The international community must continue aiding Afghanistan or risk “disastrous consequences,” UN refugee chief Filippo Grandi urged Monday as a donors conference kicked off in Geneva.
Grandi’s appeal comes after his visit to the war-torn nation that remains beset by violence and corruption, and is grappling with the imminent withdrawal of thousands of US troops.
United Nations High Commissioner for Refugees (UNHCR) Grandi said the future of millions of Afghans depends on the outcome of peace talks taking place in Qatar and on international commitment to develop the country, including at the two-day donors conference in Geneva.
“Failure on either account would see Afghanistan slide backwards with disastrous consequences, including further displacement possibly on a large scale,” Grandi warned in a statement.
Donor nations meet every four years to pledge aid for impoverished Afghanistan, which remains almost entirely reliant on foreign assistance despite 19 years of promised reforms and attempts to grow the economy.
Grandi said the nearly 300,000 Afghans who have been displaced inside Afghanistan because of conflict this year remain in “acute need” of humanitarian support.
The same goes for the nearly three million previously displaced and the nine million people who have lost their livelihoods due to the COVID-19 crisis.
Grandi also said it was urgent to conclude peace negotiations between the Afghan government and the Taliban, pushing to retake power in Afghanistan after their ouster during the US-led invasion in 2001.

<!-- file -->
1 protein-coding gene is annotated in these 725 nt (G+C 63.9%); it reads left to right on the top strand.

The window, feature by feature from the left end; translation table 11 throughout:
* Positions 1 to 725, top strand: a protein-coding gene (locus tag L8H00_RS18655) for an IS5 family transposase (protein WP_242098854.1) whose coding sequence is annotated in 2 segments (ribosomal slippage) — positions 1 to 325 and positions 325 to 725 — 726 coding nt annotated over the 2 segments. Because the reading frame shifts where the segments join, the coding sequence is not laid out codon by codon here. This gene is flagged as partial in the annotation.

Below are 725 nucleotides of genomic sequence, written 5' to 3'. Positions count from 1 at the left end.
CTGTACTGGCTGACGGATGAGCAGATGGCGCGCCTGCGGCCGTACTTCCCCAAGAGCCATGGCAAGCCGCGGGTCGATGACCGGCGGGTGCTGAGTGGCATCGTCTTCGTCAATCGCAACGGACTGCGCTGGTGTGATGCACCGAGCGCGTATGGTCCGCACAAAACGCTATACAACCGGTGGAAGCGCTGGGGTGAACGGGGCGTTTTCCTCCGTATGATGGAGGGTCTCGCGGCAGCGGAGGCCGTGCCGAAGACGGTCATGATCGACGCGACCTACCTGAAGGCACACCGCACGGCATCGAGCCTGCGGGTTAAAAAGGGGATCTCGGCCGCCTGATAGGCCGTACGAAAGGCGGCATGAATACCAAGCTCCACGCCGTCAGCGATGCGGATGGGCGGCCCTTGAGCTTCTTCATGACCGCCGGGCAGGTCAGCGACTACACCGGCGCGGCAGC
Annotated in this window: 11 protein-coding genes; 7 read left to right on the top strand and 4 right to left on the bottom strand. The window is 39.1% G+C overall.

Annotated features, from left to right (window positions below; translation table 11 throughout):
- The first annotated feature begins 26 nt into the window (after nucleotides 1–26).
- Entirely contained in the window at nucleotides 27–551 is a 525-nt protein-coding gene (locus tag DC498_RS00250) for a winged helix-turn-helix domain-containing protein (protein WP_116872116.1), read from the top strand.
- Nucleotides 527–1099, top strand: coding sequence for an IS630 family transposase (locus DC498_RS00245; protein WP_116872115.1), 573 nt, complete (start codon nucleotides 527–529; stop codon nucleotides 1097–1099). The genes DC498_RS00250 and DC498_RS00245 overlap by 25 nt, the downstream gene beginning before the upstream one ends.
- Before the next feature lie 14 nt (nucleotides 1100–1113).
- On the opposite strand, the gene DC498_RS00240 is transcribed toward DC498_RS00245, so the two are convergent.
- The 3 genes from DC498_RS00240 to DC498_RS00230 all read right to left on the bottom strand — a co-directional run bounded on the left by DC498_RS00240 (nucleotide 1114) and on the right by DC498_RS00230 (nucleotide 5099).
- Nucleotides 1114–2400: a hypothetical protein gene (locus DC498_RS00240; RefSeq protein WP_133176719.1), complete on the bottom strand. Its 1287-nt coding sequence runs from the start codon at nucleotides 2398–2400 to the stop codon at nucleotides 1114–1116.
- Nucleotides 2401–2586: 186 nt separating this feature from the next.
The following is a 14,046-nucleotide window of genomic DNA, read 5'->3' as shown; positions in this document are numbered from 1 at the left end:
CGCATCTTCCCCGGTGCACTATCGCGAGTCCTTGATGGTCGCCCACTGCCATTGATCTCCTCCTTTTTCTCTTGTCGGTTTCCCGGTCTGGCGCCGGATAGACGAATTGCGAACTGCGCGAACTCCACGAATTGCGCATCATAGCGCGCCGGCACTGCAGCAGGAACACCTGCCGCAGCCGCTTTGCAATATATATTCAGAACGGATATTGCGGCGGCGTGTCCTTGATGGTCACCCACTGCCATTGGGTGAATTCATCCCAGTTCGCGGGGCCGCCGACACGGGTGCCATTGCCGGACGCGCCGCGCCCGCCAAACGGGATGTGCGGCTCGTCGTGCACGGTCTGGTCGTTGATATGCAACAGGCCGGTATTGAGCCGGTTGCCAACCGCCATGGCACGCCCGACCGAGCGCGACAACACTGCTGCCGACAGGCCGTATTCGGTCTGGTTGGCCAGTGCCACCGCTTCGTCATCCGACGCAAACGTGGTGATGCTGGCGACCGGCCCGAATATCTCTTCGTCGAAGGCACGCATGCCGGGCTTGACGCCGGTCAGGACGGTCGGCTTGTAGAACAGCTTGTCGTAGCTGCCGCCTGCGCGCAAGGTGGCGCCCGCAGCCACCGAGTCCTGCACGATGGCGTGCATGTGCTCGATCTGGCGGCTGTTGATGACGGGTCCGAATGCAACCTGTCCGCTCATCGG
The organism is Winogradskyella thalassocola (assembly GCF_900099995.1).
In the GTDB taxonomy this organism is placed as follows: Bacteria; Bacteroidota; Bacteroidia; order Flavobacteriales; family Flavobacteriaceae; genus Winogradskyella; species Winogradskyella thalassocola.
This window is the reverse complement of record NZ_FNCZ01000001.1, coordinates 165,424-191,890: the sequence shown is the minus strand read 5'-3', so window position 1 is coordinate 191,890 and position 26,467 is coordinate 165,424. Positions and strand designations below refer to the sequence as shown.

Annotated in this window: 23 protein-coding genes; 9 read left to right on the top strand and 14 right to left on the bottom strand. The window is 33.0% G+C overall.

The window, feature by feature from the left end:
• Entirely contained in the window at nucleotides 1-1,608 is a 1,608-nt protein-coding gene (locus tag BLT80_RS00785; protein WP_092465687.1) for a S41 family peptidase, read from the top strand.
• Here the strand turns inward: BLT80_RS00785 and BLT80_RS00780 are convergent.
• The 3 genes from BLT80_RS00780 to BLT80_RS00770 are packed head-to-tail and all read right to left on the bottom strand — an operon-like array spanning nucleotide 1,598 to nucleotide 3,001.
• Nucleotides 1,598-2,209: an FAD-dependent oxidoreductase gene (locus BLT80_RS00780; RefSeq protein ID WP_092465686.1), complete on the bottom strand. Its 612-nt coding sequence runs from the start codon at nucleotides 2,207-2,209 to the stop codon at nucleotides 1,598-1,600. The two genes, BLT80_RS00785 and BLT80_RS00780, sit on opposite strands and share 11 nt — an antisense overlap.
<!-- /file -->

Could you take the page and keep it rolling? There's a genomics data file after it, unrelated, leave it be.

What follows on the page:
Afghan President Ashraf Ghani meanwhile urged the global community to draw up a framework to help Afghanistan achieve peace.
This could help “guarantee peace and political stability and contain and eliminate the interrelated threats of terrorist networks” to Afghanistan and the region, he said in a video call from Kabul.
Ghani is due to deliver a keynote address at the conference on Tuesday.
Ross Wilson, the US charge d’affaires in Kabul, said on Twitter that Washington was ready to continue its financial support.
“We join the donor community in supporting Afghanistan as it moves towards self-reliance, building on the achievements and investments of the last nineteen years,” Wilson said on Twitter.
The Qatar peace talks, meanwhile, have made scant progress and the US plans to slash its troop presence in Afghanistan in the coming weeks, ahead of a full withdrawal of all foreign forces by next May.
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